Thousands have taken to the streets of cities around the UK, to protest against the visit of President Donald Trump.
In London on Friday, 13 July, an estimated 250,000 people of all ages, faiths and races, gathered outside the Houses of Parliament and All Soul's church in Langham Place for a three-hour long Together Against Trump march to a rally in Trafalgar Square, organised by CND.
One contingent contained Pax Christi members, led by General Secretary Pat Gaffney, together with members of the National Justice and Peace Network, led by Chair Anne Peacey.
Pax Christi banners included: 'Migrants and refugees are not a problem to be solved; they are our brothers and sisters' and 'Refugees welcome here'. Columban JPIC, was among those supporting, 'Build bridges not walls' - words which Pope Francis has used on several occasions were written in large letters in Trafalgar Square.
Other concerns about the Trump presidency ranged from CND with 'No Nuclear war' to several young families with banners: 'Solidarity with the separated families", a reference to the forced separation of migrant families at the US/Mexico border. Several women breastfed on the march and one toddler pointed to his tee-shirt "I would make a better president!" Some groups of women carried the message, 'Women deserve more rights than guns do'.
Sr Gemma Simmons CJ, a sister of the Congregation of Jesus, said she was there "because as a religious sister I believe in sisterhood irrespective of colour and race and Catholic teaching stands for that; Trump contradicts the heart of the Catholic Faith in his policies." She carried a banner reading: 'Nuns against Racism'.
Other Christian groups in the London march included the Christian Student Movement, London Catholic Worker, Christian CND, Quakers, Anglican Peace Fellowship and parish groups. Representatives of many other faiths also took part.
Christian protestors at Blenheim Palace on Thursday evening when the Trumps enjoyed a banquet hosted by Prime Minister Theresa May, took the theme, 'Trump not welcome, refugees are'.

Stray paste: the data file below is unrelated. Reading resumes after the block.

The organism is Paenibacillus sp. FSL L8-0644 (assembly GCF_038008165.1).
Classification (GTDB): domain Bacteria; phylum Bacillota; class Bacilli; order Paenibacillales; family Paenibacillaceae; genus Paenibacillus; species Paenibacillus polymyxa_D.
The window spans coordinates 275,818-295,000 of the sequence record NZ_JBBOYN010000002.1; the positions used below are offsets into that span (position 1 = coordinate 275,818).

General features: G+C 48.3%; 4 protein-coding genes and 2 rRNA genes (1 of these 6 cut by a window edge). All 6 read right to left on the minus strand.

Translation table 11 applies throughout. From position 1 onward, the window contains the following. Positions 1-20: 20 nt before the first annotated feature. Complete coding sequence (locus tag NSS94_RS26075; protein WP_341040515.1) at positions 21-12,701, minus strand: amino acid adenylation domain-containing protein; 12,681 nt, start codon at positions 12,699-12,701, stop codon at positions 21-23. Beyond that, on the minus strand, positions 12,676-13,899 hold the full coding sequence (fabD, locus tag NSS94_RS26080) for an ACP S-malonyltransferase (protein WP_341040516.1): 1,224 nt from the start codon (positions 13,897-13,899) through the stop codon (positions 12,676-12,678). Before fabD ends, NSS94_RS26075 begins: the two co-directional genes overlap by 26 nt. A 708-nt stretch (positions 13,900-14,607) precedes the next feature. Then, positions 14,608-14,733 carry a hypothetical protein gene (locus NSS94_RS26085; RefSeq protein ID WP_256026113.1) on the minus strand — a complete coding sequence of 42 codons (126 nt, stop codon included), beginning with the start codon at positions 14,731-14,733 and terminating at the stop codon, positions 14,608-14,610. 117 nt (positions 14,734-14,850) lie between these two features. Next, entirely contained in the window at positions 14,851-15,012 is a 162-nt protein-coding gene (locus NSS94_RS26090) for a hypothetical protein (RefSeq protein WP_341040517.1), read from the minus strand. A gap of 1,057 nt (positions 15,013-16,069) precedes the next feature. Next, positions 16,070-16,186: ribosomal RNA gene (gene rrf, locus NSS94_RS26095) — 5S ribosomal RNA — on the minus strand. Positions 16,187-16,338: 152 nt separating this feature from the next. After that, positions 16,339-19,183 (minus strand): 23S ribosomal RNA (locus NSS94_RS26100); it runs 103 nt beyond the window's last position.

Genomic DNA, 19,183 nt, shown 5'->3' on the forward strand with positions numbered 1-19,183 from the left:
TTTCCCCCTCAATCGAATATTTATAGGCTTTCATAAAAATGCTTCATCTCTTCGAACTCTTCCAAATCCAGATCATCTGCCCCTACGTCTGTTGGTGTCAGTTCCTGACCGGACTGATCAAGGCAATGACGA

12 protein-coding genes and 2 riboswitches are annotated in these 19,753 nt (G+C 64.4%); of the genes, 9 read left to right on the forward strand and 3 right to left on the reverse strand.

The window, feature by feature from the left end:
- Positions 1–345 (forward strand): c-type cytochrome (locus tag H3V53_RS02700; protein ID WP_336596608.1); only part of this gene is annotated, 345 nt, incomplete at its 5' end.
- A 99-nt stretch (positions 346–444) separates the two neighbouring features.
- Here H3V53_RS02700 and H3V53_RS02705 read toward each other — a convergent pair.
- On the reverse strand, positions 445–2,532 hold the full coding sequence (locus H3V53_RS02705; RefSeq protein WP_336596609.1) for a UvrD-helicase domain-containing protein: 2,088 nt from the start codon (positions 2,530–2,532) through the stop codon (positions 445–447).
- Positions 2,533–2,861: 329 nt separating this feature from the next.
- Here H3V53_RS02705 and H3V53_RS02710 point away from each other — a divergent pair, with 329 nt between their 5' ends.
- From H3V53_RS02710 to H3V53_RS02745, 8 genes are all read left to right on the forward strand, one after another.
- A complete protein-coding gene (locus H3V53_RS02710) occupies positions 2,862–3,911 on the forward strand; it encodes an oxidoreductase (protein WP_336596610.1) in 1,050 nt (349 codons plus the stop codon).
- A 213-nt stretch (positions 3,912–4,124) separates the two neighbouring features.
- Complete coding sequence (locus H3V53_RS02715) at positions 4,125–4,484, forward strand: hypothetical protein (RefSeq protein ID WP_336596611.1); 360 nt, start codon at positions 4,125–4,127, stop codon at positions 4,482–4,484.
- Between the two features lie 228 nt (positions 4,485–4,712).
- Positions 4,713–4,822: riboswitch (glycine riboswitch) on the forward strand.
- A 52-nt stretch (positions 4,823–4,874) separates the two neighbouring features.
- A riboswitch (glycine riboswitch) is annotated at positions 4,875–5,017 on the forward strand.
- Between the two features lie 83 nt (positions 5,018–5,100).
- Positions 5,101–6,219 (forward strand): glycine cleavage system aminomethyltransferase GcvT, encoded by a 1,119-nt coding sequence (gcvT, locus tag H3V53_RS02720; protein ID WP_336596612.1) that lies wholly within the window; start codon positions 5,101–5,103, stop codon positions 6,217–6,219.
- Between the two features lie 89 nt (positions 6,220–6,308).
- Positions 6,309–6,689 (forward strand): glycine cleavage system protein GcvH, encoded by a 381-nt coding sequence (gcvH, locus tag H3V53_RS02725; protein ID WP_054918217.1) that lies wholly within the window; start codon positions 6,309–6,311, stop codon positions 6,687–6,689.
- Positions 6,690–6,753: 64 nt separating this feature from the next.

Edinburgh Justice and Peace, and the Iona Community were prominent in the Glasgow march. Quakers protested in Cardiff.
The Together Against Trump demonstration, against the hate and divisiveness of Trump's agenda and its normalisation by the UK government, was one of the biggest-ever seen in the capital.
A Stop Trump Coalition spokesperson said: "It has been such an extraordinary day. This event, this carnival of resistance, has brought together seasoned activists with first time protestors and given every person here the chance to show how much we value unity and diversity in the UK. We haven't seen this many people protesting in London for over a decade when hundreds of thousands came out to oppose the Iraq war. Today people made their voices heard, not just about Trump but about the normalisation of Trump-esque policies by Theresa May.
"Every day people are drowning in the Mediterranean Sea when all they're guilty of is looking for a safe haven and a dignified life. The British government has a disgraceful record on refugees and asylum seekers and we have to fight to put an end to the hostile environment in this country. We must fight the idea that immigrants are to blame for the social crisis in this country - that is the result of the conscious policy of our political and economic establishment."
Leader of the Labour Party, Jeremy Corbyn, received massive applause when he addressed the crowd in Trafalgar Square saying: "We're asserting our right to free speech and our right to demonstrate for a better world. When we divide ourselves by racism, misogyny and hate, we all lose. When we are united in hope, with common goals, we can all win."
Bruce Kent former leader of CND and Vice Chair of Pax Christi was out of town over the weekend, but commented: " The Trump visit---- were the world situation not so dangerous--was rather like a Bob Hope comic turn. Why not an invitation next to Pope Francis ? He would make much more sense."
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